The design also improves access to different modes of transport: the West Midlands Metro tram service will run alongside and underneath the station, while accessible pedestrian routes lead to local bus services, Sprint rapid transit bus services and other train services. Cycle parking has also been incorporated, providing space for more than 550 bicycles. The new station is planned to be net zero carbon in operation, and is designed to meet BREEAM Excellent, an industry standard for buildings that reduce energy usage and materials waste, and minimise impact on the natural environment.
High Speed 2
Eventually, there will be nine trains per hour onto the high speed network in each direction from the station.
|Wikimedia Commons has media related to Curzon Street railway station.|
- HS2 Phase One Environmental Statement - Non-technical summary (PDF) (Report). HS2 Ltd. November 2013. p. 13. Retrieved 19 February 2018.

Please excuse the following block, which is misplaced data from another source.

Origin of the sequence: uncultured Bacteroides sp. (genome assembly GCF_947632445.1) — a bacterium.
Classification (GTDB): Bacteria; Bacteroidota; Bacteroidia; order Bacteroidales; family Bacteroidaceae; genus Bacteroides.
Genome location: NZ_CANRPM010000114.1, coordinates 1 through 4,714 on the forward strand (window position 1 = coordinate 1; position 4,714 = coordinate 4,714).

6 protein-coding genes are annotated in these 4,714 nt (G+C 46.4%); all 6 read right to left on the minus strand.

- "Curzon Street station becomes first HS2 station to gain planning approval". Rail Professional. 23 April 2020. Retrieved 16 May 2020.
- Birmingham Curzon HS2 Masterplan for growth (PDF) (Report). Birmingham City Council. February 2014. p. 3. Retrieved 16 April 2018.
- Historic England. "Curzon Street: The former Principal Building of the Birmingham Terminus for the London-Birmingham Railway (1343086)". National Heritage List for England. Retrieved 20 April 2020.
- Kellett, John R. (1969). The Impact of Railways on Victorian Cities. Routledge.
- "Digbeth, Deritend and Bordesley High Streets Conservation Area Character Appraisal" (PDF). Birmingham City Council. March 2009.
- Birmingham Curzon HS2 Masterplan for growth (PDF) (Report). Birmingham City Council. February 2014. p. 14. Retrieved 16 April 2018.
- Young, Graham (14 September 2018). "Outrage at demolition of landmark city centre pub". Birmingham Mail. Retrieved 27 February 2019.
- "Roads closed as demolition work begins to make way for HS2". bbc news. 15 September 2018. Retrieved 16 October 2018.
- "Curzon Street station archaeology". High Speed 2. 10 March 2020. Retrieved 16 May 2020.
- Kelly, Megan (24 January 2020). "HS2 reopens bidding for Curzon Street with higher contract value". Construction News. Retrieved 16 May 2020.
- "Local Area Engagement Plan: Birmingham 2019" (PDF). High Speed 2. p. 3. Archived from the original (PDF) on 16 May 2020. Retrieved 16 May 2020.